The Multinational Monitor


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Over Coming Competition

The Trojan Horse in Antitrust Policy

by David Dale Martin

New international competition and the weakening of the overall U.S. competitive position has given rise to calls for both protectionism and elimination of U.S. antitrust laws. The assertion that these laws put American corporations at a disadvantage in competing with foreign-based companies is not new, but the argument has gained support as foreign countries have gradually become more effective competitors for U.S. as well as foreign markets. Clearly, U.S. antitrust laws "shackle" U.S. companies by prohibiting them from participating in cartels. Whether the inability legally to participate in arrangements to divide and share markets reduces a company's ability to compete is another matter.

Critics charge that since foreign competition to U.S. industry exists in almost all product lines, including those of most concentrated businesses, antitrust laws are no longer necessary. More important, it is argued that industries would be more competitive with foreign firms if they could merge, engage in joint research and development, price collectively or share bids-all behavior inhibited by -risk of antitrust prosecution or private treble damage suits.

Much of the recent industrial policy literature calls for a closer government, business, and labor collaboration to enhance U.S. competitiveness with rival nations in the world economy. A positive role for government is visualized not in maintaining a legal framework within which competition takes place, but in planning and supporting strategic decisions in such areas as investment, technological development, and trade.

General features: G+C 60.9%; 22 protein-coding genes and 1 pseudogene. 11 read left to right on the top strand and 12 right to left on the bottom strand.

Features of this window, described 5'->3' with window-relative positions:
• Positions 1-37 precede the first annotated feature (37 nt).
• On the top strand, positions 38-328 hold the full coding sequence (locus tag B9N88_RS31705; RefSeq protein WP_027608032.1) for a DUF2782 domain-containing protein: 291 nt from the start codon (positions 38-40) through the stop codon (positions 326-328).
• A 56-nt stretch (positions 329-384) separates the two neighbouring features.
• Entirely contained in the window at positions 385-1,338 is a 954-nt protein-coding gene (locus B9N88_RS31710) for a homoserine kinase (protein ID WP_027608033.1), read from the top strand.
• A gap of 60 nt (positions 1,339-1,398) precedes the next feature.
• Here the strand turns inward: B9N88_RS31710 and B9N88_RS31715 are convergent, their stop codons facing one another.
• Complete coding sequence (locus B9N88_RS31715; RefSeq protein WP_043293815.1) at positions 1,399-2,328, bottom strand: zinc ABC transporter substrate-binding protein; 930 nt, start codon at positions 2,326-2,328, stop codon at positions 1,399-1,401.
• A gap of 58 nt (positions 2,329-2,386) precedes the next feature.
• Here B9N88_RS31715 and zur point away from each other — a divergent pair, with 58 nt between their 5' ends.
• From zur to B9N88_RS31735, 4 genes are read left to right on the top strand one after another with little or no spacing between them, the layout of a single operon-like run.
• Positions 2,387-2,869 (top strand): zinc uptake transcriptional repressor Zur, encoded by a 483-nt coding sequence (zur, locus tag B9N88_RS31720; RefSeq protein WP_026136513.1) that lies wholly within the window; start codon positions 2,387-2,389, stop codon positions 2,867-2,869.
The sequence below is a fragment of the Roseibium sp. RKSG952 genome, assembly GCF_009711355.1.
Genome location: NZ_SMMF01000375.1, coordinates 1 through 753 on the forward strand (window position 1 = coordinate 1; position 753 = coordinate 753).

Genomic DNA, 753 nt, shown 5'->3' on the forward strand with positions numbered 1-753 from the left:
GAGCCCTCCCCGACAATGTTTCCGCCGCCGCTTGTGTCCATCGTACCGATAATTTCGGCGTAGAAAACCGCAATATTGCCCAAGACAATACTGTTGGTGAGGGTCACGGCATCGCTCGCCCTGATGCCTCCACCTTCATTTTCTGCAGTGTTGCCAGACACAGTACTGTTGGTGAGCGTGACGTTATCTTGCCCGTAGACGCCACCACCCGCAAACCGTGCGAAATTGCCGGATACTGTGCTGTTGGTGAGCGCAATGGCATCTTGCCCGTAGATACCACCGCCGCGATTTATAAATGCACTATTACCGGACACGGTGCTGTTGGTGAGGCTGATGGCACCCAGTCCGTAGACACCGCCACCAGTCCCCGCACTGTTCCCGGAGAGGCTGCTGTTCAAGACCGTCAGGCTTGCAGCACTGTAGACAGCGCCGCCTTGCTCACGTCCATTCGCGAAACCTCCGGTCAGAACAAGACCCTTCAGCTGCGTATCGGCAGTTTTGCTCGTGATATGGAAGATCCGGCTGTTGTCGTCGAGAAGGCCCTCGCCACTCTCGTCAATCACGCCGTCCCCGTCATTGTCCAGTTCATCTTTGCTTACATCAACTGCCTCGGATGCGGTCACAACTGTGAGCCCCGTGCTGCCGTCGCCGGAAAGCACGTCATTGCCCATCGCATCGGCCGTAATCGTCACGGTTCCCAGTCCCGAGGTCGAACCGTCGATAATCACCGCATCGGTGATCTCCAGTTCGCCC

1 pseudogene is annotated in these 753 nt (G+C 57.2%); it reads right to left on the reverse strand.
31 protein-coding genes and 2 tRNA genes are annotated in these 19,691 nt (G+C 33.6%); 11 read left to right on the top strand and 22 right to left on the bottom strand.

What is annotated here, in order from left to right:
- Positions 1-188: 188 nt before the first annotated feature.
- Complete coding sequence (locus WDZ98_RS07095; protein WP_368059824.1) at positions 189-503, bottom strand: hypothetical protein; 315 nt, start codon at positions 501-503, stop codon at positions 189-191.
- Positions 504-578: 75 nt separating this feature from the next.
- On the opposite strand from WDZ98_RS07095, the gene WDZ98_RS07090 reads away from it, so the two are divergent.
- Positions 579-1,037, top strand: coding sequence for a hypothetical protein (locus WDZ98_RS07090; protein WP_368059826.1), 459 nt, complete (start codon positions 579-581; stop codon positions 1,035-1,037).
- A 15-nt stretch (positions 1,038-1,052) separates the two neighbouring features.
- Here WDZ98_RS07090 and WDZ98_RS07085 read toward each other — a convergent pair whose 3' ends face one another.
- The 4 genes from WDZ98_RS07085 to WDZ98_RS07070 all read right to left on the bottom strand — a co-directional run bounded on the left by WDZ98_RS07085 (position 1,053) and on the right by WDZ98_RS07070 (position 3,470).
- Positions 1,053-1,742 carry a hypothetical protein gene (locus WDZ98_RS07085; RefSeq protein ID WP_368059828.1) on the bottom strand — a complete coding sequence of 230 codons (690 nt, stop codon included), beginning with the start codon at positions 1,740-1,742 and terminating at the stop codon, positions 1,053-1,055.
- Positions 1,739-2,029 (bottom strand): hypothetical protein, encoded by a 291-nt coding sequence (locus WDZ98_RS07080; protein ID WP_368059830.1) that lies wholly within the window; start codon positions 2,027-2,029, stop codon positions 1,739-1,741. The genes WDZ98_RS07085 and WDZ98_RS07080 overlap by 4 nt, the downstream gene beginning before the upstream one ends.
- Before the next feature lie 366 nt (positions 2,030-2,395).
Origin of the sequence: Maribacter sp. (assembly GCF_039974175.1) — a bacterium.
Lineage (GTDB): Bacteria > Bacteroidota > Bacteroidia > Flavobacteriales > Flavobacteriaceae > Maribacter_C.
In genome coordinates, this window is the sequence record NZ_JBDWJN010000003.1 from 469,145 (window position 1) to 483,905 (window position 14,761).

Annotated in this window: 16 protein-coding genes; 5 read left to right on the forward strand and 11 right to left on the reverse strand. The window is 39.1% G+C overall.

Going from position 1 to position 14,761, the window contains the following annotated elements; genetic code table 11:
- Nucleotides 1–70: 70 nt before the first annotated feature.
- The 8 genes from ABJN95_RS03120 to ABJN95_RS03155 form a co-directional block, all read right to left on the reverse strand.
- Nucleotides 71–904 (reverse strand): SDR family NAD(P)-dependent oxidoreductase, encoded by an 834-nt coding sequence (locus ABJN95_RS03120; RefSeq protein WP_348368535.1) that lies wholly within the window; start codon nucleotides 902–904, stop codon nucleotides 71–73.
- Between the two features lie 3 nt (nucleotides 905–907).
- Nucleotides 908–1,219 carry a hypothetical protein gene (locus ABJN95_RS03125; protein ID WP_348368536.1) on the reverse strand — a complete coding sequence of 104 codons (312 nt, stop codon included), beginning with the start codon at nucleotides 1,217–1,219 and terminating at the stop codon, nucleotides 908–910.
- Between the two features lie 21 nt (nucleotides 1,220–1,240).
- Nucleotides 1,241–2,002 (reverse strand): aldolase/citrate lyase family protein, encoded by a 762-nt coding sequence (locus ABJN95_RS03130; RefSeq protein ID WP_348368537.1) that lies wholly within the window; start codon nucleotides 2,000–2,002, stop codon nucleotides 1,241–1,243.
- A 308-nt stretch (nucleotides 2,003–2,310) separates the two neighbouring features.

Antitrust policy and trade policy are closely linked. Both policies deal with restrictive practices and barriers to competition. The problem of the "competitiveness" of U.S. industry has to do with the ability of U.S. products, without restrictive practices, to compete with imports from other countries as well as the ability of U.S. exports to compete in the markets of the rest of the world. Both the import and the export aspects of the problem present antitrust policy issues. U.S. antitrust law cannot reach all foreign restrictive business practices nor can our antitrust law alone cope with either domestic -or foreign governmental restraints on competition. Nonetheless, just as every nation can gain if all move toward freer trade, every nation can gain if all move toward stronger antitrust policies.